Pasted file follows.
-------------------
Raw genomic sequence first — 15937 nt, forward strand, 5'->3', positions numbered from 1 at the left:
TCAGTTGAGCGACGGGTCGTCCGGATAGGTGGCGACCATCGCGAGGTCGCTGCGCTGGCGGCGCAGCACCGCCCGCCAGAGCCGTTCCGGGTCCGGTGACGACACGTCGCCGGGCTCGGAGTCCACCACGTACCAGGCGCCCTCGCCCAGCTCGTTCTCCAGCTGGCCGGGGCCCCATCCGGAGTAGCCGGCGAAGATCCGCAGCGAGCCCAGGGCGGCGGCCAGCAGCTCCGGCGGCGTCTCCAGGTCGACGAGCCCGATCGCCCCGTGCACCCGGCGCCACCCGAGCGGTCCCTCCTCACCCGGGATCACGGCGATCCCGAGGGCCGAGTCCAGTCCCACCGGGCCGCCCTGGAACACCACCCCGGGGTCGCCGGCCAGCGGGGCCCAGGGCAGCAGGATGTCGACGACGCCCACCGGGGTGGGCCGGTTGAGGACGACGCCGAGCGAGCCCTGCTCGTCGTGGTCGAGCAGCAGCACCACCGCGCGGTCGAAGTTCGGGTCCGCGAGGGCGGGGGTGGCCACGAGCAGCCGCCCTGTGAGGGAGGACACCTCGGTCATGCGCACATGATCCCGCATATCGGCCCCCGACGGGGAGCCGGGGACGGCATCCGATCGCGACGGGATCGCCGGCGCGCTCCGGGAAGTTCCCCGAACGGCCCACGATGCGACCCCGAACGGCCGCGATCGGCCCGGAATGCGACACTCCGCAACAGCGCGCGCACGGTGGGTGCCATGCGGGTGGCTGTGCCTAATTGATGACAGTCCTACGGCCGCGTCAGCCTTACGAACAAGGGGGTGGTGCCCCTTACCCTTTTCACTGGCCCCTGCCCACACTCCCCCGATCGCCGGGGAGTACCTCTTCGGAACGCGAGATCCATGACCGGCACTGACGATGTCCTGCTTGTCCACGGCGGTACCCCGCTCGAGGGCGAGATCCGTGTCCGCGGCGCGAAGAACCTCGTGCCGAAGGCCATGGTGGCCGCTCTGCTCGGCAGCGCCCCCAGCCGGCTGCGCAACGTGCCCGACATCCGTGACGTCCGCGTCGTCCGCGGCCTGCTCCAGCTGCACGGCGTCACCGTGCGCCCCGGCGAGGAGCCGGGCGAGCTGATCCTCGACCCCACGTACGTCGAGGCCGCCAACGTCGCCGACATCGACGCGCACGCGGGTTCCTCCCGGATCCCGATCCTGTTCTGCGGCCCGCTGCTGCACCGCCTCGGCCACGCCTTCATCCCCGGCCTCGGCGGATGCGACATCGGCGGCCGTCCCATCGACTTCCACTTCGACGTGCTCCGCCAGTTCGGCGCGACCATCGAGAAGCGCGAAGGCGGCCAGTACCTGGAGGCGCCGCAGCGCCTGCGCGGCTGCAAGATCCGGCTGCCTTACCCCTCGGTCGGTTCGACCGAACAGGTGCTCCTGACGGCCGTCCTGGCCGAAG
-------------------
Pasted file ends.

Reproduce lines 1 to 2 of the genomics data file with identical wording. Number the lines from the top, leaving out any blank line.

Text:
Raw genomic sequence first — 15937 nt, forward strand, 5'->3', positions numbered from 1 at the left:
TCAGTTGAGCGACGGGTCGTCCGGATAGGTGGCGACCATCGCGAGGTCGCTGCGCTGGCGGCGCAGCACCGCCCGCCAGAGCCGTTCCGGGTCCGGTGACGACACGTCGCCGGGCTCGGAGTCCACCACGTACCAGGCGCCCTCGCCCAGCTCGTTCTCCAGCTGGCCGGGGCCCCATCCGGAGTAGCCGGCGAAGATCCGCAGCGAGCCCAGGGCGGCGGCCAGCAGCTCCGGCGGCGTCTCCAGGTCGACGAGCCCGATCGCCCCGTGCACCCGGCGCCACCCGAGCGGTCCCTCCTCACCCGGGATCACGGCGATCCCGAGGGCCGAGTCCAGTCCCACCGGGCCGCCCTGGAACACCACCCCGGGGTCGCCGGCCAGCGGGGCCCAGGGCAGCAGGATGTCGACGACGCCCACCGGGGTGGGCCGGTTGAGGACGACGCCGAGCGAGCCCTGCTCGTCGTGGTCGAGCAGCAGCACCACCGCGCGGTCGAAGTTCGGGTCCGCGAGGGCGGGGGTGGCCACGAGCAGCCGCCCTGTGAGGGAGGACACCTCGGTCATGCGCACATGATCCCGCATATCGGCCCCCGACGGGGAGCCGGGGACGGCATCCGATCGCGACGGGATCGCCGGCGCGCTCCGGGAAGTTCCCCGAACGGCCCACGATGCGACCCCGAACGGCCGCGATCGGCCCGGAATGCGACACTCCGCAACAGCGCGCGCACGGTGGGTGCCATGCGGGTGGCTGTGCCTAATTGATGACAGTCCTACGGCCGCGTCAGCCTTACGAACAAGGGGGTGGTGCCCCTTACCCTTTTCACTGGCCCCTGCCCACACTCCCCCGATCGCCGGGGAGTACCTCTTCGGAACGCGAGATCCATGACCGGCACTGACGATGTCCTGCTTGTCCACGGCGGTACCCCGCTCGAGGGCGAGATCCGTGTCCGCGGCGCGAAGAACCTCGTGCCGAAGGCCATGGTGGCCGCTCTGCTCGGCAGCGCCCCCAGCCGGCTGCGCAACGTGCCCGACATCCGTGACGTCCGCGTCGTCCGCGGCCTGCTCCAGCTGCACGGCGTCACCGTGCGCCCCGGCGAGGAGCCGGGCGAGCTGATCCTCGACCCCACGTACGTCGAGGCCGCCAACGTCGCCGACATCGACGCGCACGCGGGTTCCTCCCGGATCCCGATCCTGTTCTGCGGCCCGCTGCTGCACCGCCTCGGCCACGCCTTCATCCCCGGCCTCGGCGGATGCGACATCGGCGGCCGTCCCATCGACTTCCACTTCGACGTGCTCCGCCAGTTCGGCGCGACCATCGAGAAGCGCGAAGGCGGCCAGTACCTGGAGGCGCCGCAGCGCCTGCGCGGCTGCAAGATCCGGCTGCCTTACCCCTCGGTCGGTTCGACCGAACAGGTGCTCCTGACGGCCGTCCTGGCCGAAG